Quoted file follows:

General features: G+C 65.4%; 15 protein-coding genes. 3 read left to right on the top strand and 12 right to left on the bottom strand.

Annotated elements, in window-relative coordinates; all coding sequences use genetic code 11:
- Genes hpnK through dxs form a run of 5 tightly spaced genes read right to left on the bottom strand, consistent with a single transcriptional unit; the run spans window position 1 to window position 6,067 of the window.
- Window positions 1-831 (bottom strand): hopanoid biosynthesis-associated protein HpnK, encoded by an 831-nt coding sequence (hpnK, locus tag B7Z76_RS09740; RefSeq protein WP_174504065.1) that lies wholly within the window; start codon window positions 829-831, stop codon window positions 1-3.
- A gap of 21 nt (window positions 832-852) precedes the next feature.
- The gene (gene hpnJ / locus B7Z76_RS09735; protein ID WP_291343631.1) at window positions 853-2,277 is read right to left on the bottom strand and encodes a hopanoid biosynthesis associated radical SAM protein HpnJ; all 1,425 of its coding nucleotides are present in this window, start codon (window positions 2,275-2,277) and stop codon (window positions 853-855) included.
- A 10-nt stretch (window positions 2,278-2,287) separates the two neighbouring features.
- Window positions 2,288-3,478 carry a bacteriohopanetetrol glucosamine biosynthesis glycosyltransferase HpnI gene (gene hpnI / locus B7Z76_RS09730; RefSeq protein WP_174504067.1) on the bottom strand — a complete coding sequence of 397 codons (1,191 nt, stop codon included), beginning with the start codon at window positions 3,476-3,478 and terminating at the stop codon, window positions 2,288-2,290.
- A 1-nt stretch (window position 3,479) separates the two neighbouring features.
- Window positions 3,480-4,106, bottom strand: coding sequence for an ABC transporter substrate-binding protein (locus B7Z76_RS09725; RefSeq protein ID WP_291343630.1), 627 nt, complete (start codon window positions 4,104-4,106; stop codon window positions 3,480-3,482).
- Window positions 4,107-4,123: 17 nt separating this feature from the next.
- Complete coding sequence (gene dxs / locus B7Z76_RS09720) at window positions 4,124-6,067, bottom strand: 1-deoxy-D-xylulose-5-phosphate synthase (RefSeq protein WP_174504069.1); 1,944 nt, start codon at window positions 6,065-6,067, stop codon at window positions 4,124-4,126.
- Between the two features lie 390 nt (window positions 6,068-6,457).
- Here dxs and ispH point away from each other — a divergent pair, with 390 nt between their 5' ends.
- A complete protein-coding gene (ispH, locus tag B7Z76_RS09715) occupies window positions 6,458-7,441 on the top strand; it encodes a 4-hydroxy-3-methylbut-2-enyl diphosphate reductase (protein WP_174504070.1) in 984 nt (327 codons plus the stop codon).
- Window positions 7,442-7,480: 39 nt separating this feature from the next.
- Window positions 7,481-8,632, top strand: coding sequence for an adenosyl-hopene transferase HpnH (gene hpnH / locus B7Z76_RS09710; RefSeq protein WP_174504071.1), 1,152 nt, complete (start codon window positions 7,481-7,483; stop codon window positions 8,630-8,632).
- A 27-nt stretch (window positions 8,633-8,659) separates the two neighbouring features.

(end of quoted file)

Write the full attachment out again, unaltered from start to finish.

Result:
General features: G+C 65.4%; 15 protein-coding genes. 3 read left to right on the top strand and 12 right to left on the bottom strand.

Annotated elements, in window-relative coordinates; all coding sequences use genetic code 11:
- Genes hpnK through dxs form a run of 5 tightly spaced genes read right to left on the bottom strand, consistent with a single transcriptional unit; the run spans window position 1 to window position 6,067 of the window.
- Window positions 1-831 (bottom strand): hopanoid biosynthesis-associated protein HpnK, encoded by an 831-nt coding sequence (hpnK, locus tag B7Z76_RS09740; RefSeq protein WP_174504065.1) that lies wholly within the window; start codon window positions 829-831, stop codon window positions 1-3.
- A gap of 21 nt (window positions 832-852) precedes the next feature.
- The gene (gene hpnJ / locus B7Z76_RS09735; protein ID WP_291343631.1) at window positions 853-2,277 is read right to left on the bottom strand and encodes a hopanoid biosynthesis associated radical SAM protein HpnJ; all 1,425 of its coding nucleotides are present in this window, start codon (window positions 2,275-2,277) and stop codon (window positions 853-855) included.
- A 10-nt stretch (window positions 2,278-2,287) separates the two neighbouring features.
- Window positions 2,288-3,478 carry a bacteriohopanetetrol glucosamine biosynthesis glycosyltransferase HpnI gene (gene hpnI / locus B7Z76_RS09730; RefSeq protein WP_174504067.1) on the bottom strand — a complete coding sequence of 397 codons (1,191 nt, stop codon included), beginning with the start codon at window positions 3,476-3,478 and terminating at the stop codon, window positions 2,288-2,290.
- A 1-nt stretch (window position 3,479) separates the two neighbouring features.
- Window positions 3,480-4,106, bottom strand: coding sequence for an ABC transporter substrate-binding protein (locus B7Z76_RS09725; RefSeq protein ID WP_291343630.1), 627 nt, complete (start codon window positions 4,104-4,106; stop codon window positions 3,480-3,482).
- Window positions 4,107-4,123: 17 nt separating this feature from the next.
- Complete coding sequence (gene dxs / locus B7Z76_RS09720) at window positions 4,124-6,067, bottom strand: 1-deoxy-D-xylulose-5-phosphate synthase (RefSeq protein WP_174504069.1); 1,944 nt, start codon at window positions 6,065-6,067, stop codon at window positions 4,124-4,126.
- Between the two features lie 390 nt (window positions 6,068-6,457).
- Here dxs and ispH point away from each other — a divergent pair, with 390 nt between their 5' ends.
- A complete protein-coding gene (ispH, locus tag B7Z76_RS09715) occupies window positions 6,458-7,441 on the top strand; it encodes a 4-hydroxy-3-methylbut-2-enyl diphosphate reductase (protein WP_174504070.1) in 984 nt (327 codons plus the stop codon).
- Window positions 7,442-7,480: 39 nt separating this feature from the next.
- Window positions 7,481-8,632, top strand: coding sequence for an adenosyl-hopene transferase HpnH (gene hpnH / locus B7Z76_RS09710; RefSeq protein WP_174504071.1), 1,152 nt, complete (start codon window positions 7,481-7,483; stop codon window positions 8,630-8,632).
- A 27-nt stretch (window positions 8,633-8,659) separates the two neighbouring features.